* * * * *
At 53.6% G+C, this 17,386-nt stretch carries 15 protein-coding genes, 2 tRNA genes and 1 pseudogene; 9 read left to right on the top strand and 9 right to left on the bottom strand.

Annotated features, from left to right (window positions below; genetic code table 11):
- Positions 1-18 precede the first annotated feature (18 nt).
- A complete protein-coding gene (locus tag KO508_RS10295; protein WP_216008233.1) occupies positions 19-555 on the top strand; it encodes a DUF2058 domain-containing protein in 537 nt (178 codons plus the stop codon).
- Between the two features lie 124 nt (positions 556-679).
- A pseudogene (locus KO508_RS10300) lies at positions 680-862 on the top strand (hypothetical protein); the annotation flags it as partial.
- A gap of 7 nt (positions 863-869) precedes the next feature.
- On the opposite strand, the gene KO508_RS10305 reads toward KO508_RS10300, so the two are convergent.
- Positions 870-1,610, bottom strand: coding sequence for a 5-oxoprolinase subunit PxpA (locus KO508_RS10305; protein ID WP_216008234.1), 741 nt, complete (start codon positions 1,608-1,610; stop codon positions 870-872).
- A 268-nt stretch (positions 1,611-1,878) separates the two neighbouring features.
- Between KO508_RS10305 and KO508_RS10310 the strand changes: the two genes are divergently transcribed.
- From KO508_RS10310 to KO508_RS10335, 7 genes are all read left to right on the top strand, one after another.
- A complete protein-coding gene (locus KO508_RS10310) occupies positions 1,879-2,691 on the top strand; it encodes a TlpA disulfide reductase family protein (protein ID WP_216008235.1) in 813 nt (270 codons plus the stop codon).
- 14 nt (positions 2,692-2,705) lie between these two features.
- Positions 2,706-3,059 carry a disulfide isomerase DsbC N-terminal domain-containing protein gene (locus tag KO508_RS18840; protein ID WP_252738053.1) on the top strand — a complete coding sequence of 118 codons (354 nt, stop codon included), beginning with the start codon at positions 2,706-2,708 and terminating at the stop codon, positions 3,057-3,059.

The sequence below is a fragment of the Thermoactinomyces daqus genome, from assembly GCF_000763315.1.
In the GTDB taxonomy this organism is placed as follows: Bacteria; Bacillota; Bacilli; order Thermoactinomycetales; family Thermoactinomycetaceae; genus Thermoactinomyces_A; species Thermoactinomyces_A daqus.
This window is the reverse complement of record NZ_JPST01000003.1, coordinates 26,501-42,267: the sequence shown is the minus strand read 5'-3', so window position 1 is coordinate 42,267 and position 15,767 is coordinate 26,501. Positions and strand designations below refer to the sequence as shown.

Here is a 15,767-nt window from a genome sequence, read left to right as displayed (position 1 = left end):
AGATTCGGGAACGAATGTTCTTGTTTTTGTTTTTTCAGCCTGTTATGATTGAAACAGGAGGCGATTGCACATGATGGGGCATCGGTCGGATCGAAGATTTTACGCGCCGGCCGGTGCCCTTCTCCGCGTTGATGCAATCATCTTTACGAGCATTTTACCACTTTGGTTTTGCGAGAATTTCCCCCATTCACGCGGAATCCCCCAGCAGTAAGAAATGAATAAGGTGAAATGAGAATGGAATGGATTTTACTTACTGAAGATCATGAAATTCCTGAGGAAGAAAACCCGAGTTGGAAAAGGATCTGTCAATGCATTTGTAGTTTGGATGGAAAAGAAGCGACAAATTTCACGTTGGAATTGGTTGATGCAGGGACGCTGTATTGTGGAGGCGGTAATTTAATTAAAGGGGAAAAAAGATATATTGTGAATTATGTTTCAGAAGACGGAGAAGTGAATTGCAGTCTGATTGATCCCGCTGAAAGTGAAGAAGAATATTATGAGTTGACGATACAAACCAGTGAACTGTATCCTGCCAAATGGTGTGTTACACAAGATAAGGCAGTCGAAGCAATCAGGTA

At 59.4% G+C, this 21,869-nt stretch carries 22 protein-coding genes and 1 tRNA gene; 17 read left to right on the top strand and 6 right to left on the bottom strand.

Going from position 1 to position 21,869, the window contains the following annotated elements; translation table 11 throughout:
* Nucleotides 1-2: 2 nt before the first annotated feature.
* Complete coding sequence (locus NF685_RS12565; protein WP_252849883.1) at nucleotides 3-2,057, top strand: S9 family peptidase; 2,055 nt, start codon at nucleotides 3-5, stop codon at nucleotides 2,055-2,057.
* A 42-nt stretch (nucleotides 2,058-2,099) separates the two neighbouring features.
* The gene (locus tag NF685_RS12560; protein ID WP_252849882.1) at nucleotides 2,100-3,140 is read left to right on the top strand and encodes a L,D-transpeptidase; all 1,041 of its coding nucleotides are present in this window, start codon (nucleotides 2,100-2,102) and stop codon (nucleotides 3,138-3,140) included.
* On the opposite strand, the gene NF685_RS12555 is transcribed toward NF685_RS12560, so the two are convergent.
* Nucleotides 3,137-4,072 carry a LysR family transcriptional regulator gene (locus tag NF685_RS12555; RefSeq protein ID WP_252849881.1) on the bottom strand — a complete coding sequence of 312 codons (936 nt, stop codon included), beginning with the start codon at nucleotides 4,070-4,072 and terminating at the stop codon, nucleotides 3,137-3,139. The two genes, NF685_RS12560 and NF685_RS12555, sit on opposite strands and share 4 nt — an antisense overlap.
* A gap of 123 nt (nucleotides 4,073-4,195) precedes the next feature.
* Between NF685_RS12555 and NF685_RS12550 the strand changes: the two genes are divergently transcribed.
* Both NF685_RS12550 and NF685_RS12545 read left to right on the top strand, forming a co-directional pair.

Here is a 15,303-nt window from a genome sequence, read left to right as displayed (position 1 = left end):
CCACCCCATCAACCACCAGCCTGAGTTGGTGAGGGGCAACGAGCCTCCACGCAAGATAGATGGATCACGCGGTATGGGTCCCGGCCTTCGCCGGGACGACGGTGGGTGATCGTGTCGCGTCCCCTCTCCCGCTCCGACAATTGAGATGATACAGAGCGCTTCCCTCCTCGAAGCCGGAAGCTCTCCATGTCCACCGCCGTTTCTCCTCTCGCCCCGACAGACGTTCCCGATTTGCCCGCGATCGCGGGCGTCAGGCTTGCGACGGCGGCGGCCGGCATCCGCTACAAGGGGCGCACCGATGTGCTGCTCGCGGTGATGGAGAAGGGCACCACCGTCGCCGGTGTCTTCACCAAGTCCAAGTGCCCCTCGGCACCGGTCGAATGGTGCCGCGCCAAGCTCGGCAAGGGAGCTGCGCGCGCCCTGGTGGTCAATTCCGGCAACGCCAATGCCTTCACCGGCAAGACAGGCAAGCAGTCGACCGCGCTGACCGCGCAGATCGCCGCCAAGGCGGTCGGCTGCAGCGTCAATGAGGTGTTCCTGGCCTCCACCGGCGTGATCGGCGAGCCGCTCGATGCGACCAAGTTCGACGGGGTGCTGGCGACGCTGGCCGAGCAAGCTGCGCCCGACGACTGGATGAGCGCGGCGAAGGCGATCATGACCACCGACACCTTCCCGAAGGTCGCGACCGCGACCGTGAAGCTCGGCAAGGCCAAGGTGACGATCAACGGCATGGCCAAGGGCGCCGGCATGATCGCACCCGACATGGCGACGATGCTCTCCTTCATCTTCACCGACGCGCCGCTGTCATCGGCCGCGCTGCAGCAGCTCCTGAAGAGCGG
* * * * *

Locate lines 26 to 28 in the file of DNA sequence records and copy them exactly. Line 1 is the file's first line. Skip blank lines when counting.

* The gene (locus tag NF685_RS12560; protein ID WP_252849882.1) at nucleotides 2,100-3,140 is read left to right on the top strand and encodes a L,D-transpeptidase; all 1,041 of its coding nucleotides are present in this window, start codon (nucleotides 2,100-2,102) and stop codon (nucleotides 3,138-3,140) included.
* On the opposite strand, the gene NF685_RS12555 is transcribed toward NF685_RS12560, so the two are convergent.
* Nucleotides 3,137-4,072 carry a LysR family transcriptional regulator gene (locus tag NF685_RS12555; RefSeq protein ID WP_252849881.1) on the bottom strand — a complete coding sequence of 312 codons (936 nt, stop codon included), beginning with the start codon at nucleotides 4,070-4,072 and terminating at the stop codon, nucleotides 3,137-3,139. The two genes, NF685_RS12560 and NF685_RS12555, sit on opposite strands and share 4 nt — an antisense overlap.